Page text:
9. The note about the cloudy day appears only in the Weather Diary. (Return to text.)

 

10. The peaches, apples, and cherries are Prunus persica (L.) Patsch, Pyrus malus L., and Prunus avium L., respectiveley, and are introduced species that are apparently cultivated in the St. Louis area at the time and viewed there by the captains. In addition to the sweet cherry (Prunus avium), P. mahaleb L., mahaleb cherry, and P. cerasus L., sour cherry, may also have been cultivated. Gleason & Cronquist, 385–87. The note about the wind appears only in the Weather Diary. (Return to text.)

 

11. The American white pelican, Pelecanus erythrorhynchos [AOU, 125]. See Lewis's detailed description of this bird on August 8, 1804. (Return to text.)

 

12. The note about cold air appears only in the Weather Diary. (Return to text.)

 

13. This note appears only in the Weather Diary and is repeated or indicated by "do" (ditto) through April 16. (Return to text.)

 

14. The "Osage Apple" (more commonly Osage orange) is Maclura pomifera (Raf.) Schneid., bois d'arc, bodark, bowwood, hedge apple, and is thought to be native to Arkansas, Oklahoma, and Texas. The wood is hard, strong, and durable and was valued by Indians for bows and apparently arrows. It was extensively cultivated by early settlers for fencerows and windbreaks. Fernald, 555; Stephens, 152; Gilmore, 24; Steyermark, 563. The "Osage Plumb" is Prunus angustifolia Marsh., Chickasaw plum, sandhill plum. Stephens, 282. In March 1804, Lewis sent some cuttings from these plants to Jefferson and described them in some detail after discussions with Jean Pierre Chouteau. It was Chouteau who first introduced the Osage orange to St. Louis. Lewis's excellent descriptions allowed accurate identification of these plants. Lewis to Jefferson, March 26, 1804, Jackson (LLC), 1:170–72. It is believed that a row of Osage oranges in the cemetery of St. Peter's Church, Philadelphia (formerly the garden of Bernard McMahon), originated with these cuttings or seeds brought back by Lewis after the expedition. Importantly, these may be the first items Jefferson received that were later combined with other specimens from the expedition and eventually deposited in the Academy of Natural Sciences, Philadelphia. This edition will include a separate volume in which the academy's collection will be discussed and the specimens photographed and identified as closely as possible. Thwaites (LC), 6:153; Cutright (LCPN), 61, 373–74. (Return to text.)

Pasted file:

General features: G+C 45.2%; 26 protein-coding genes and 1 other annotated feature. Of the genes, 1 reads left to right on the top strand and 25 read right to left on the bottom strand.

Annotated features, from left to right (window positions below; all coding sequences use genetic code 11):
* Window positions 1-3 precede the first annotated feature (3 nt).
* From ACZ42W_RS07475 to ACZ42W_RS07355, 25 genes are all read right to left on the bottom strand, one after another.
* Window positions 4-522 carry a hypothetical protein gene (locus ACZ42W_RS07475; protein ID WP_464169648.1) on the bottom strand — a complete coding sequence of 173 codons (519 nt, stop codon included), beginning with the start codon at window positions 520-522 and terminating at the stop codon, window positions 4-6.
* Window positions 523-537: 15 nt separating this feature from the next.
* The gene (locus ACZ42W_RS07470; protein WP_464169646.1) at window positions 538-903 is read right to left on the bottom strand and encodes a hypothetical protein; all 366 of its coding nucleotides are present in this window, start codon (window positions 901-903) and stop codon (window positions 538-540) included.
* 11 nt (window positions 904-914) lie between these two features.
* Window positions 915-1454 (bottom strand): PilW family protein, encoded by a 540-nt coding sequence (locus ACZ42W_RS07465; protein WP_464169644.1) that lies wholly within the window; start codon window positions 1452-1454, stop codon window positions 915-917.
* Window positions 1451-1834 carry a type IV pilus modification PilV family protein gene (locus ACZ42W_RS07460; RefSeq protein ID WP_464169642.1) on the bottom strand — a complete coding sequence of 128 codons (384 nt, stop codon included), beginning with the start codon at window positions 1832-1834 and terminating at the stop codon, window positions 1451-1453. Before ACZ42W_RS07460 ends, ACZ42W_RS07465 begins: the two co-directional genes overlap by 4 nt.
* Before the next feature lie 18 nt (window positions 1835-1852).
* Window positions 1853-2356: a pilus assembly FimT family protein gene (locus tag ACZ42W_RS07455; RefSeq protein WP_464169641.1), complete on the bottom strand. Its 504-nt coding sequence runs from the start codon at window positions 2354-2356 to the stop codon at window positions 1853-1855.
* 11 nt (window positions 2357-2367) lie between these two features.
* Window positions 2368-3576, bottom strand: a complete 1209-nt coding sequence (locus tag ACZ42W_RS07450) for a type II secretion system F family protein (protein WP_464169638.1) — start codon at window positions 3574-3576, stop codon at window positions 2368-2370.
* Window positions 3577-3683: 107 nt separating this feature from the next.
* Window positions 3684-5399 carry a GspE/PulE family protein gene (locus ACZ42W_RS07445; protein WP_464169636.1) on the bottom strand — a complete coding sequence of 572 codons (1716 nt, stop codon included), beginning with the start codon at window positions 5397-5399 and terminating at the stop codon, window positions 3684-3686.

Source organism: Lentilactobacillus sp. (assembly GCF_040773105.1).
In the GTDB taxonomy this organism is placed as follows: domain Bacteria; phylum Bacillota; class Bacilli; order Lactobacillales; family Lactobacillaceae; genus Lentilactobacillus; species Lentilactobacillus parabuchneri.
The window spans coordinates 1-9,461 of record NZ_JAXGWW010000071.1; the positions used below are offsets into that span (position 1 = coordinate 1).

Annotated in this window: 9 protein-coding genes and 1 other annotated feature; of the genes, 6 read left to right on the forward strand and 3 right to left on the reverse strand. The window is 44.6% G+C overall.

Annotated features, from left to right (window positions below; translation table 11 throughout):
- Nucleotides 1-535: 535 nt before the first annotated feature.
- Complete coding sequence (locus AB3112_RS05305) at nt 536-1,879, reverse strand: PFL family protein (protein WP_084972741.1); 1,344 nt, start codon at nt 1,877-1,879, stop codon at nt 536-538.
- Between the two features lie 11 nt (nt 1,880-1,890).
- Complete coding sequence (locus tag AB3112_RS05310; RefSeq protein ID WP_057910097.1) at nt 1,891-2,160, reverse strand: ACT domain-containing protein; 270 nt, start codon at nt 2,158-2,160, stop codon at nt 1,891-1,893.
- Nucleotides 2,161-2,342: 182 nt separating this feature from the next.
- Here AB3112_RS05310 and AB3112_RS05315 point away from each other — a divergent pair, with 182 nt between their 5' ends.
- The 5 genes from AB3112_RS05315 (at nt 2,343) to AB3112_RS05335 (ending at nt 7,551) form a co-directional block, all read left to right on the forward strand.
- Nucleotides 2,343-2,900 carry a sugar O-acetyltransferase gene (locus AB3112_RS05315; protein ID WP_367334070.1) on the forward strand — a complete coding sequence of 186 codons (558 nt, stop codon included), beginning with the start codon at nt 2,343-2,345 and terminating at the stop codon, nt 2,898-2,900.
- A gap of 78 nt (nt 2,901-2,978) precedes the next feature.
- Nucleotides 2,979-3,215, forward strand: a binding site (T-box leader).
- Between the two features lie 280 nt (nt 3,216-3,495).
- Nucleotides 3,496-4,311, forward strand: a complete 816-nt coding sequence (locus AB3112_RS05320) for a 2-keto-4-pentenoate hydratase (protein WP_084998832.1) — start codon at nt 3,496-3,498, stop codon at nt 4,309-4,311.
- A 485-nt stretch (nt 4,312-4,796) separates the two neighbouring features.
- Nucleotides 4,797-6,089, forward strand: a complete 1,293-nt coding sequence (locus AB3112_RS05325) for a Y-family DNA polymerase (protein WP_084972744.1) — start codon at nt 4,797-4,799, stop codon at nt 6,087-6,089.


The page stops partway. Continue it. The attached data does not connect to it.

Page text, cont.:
15. The "Summer duck" is the wood duck. (Return to text.)

 

16. In Codex C, Clark wrote remarks for April 17 and 18 immediately after those for April 3, then crossed them out and wrote a fuller entry for the seventeenth in the proper place. The first part of the entry here (as far as this note) is the first one, the remainder is the second. (Return to text.)

 

17. The weeping willow, Salix babylonica L., was apparently cultivated in the St. Louis area as a landscape tree. The violet cannot be identified. The dove's foot is probably Geranium carolinianum L., cranesbill. Cowslip is probably Mertensia virginica (L.) Pers., Virginia cowslip, taking into consideration its early flowering, the rich soil, and bottomland habitat, as well as its more common eastern distribution. Dodecatheon meadia L., American cowslip, is known to the St. Louis area but is much more limited in its eastern distribution and different in habitat requirements. Fernald, 506, 1139; Steyermark, 1254, 1165, 962–63. (Return to text.)

 

18. The cultivated gooseberry is Ribes grossularia L. and the lilac is Syringa vulgaris L. Since Clark noted them together, they were probably being cultivated in the St. Louis area. The native gooseberry, Ribes missouriense Nutt., Missouri gooseberry, however, is also commonly found in the thickets and woodland borders of the area. Fernald, 750, 1150, 749. Steyermark, 785–86. (Return to text.)

 

19. Clark wrote this entry for April 18 after the one for the third (see above, n. 16) and then crossed it out, writing no other in Codex C. The Weather Diary entry says only "windey." On April 18, Clark was not in St. Louis, but at River Dubois, according to his Field Notes. Nor can "at St Louis" being to the entry for April 5 directly under the words, for Clark was also at River Dubois that day. (Return to text.)